the criminal action, although the act or omission which is the basis
thereof may be a criminal offense. They are: first, where the civil
action is based on an obligation not arising from the act or omission
complained of as a criminal offense or felony;58 and second, where the
law grants to the injured party the right to institute a civil action
which is entirely separate and distinct from the criminal action.59 As
a matter of fact, we can even go to the extent of saying that these
cases or instances also constitute the exceptions to the rule that if
the accused in the criminal action is acquitted on the ground that he
did not commit the offense charged, the subsequent institution of a
civil action is no longer possible.

54
Art. 29, Civil Code.
55
Ibid.
56
Sec. 3(c), Rule 111, New Rules of Court.
57
Sec. 3(b), Rule 111, New Rules of Court.
58
Arts. 31, 177, Civil Code.
59
Arts. 32, 33, 34, Civil Code.

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Art. 1161 OBLIGATIONS

With regard to the first, it must be noted that where the civil
action is based on an obligation not arising from the act or omission
complained of as a criminal offense or felony, such action may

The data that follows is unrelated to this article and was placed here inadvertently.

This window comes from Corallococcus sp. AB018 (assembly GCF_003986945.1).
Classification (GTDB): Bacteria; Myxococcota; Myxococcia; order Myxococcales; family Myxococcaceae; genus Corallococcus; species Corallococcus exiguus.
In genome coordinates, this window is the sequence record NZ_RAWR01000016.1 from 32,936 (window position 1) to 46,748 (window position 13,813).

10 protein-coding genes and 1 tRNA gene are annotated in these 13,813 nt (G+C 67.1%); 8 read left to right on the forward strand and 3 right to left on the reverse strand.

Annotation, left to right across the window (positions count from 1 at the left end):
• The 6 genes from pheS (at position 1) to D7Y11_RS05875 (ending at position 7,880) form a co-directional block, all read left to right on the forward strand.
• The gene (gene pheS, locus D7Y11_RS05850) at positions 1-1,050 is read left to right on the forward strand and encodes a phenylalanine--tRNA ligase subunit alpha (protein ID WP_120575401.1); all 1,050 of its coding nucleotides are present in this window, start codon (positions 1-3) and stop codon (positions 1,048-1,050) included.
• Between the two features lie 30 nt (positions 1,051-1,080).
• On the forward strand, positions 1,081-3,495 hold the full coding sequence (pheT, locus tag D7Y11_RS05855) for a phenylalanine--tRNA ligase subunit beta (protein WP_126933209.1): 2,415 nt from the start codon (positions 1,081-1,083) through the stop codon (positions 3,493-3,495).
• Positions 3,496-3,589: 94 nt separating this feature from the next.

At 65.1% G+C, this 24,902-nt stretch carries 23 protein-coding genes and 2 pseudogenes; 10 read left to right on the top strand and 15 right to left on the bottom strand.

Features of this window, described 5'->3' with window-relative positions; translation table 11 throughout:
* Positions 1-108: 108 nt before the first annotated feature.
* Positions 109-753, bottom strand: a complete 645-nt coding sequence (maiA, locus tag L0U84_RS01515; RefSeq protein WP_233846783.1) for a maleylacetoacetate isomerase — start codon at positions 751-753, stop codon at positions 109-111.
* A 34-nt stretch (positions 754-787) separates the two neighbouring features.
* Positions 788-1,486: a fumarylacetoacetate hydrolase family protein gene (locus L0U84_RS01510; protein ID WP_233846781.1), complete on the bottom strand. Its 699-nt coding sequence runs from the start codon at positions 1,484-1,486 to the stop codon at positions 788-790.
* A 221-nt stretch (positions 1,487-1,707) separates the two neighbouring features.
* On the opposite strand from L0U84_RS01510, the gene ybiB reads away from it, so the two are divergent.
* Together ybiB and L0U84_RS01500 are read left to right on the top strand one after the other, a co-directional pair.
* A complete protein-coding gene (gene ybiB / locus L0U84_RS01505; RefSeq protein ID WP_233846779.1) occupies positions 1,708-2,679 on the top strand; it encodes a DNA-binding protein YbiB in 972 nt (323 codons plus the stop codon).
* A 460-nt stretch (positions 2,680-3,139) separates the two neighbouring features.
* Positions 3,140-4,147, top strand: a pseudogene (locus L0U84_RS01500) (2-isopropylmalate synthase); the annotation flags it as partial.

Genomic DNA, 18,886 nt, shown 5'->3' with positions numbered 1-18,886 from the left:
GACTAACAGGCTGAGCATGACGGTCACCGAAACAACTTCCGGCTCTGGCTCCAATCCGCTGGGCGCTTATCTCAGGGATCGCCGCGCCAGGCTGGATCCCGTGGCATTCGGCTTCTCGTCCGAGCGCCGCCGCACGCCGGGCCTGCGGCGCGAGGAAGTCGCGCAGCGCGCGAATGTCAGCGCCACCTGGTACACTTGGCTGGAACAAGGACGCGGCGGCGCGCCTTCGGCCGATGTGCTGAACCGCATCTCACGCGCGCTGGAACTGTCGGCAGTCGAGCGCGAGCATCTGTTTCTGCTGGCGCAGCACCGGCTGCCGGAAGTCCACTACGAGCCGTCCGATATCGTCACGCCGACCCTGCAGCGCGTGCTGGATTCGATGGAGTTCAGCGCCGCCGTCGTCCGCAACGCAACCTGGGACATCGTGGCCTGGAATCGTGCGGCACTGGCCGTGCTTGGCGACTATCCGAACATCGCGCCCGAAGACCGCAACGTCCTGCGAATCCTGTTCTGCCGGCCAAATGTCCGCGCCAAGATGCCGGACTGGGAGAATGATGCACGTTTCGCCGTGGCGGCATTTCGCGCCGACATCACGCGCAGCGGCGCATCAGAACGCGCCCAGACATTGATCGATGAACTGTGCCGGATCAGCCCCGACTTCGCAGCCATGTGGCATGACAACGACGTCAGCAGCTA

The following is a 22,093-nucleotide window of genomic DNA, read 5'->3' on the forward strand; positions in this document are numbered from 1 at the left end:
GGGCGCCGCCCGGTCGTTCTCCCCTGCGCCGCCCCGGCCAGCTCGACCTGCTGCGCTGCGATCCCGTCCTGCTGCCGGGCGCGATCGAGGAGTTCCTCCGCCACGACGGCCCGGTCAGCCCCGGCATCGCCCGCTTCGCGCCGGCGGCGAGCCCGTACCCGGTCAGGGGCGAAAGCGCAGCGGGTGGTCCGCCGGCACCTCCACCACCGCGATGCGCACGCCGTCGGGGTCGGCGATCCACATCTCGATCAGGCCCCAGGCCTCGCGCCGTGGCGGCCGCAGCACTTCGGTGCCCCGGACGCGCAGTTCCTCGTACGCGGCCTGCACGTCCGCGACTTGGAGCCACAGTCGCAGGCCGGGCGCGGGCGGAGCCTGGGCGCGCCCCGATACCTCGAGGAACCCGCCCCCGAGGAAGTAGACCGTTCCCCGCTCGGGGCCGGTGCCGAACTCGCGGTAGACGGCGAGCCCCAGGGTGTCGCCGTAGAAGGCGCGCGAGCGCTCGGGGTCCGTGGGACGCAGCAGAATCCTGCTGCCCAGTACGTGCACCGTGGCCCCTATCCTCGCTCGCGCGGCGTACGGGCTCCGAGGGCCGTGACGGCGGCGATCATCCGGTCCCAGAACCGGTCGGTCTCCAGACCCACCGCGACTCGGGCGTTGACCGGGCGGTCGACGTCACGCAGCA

proceed independently of the criminal action and regardless of the
result of the latter.60 It is evident that in such case the basis of the
civil action may be an obligation arising from the law, contract,
quasi-contract, or quasi-delict. Thus, a postmaster, who has been
charged criminally for malversation of government funds under
his custody, may still be made a defendant in a civil case for the
recovery of the funds, not on the ground of malversation, but on
the ground that under Sec. 633 of the Revised Administrative Code,
he can be held accountable therefor.61 The basis of the civil action
in such case is not the obligation arising from the criminal offense
of malversation, but the obligation arising from the law. Similarly,
if a passenger in a certain bus institutes a civil action to recover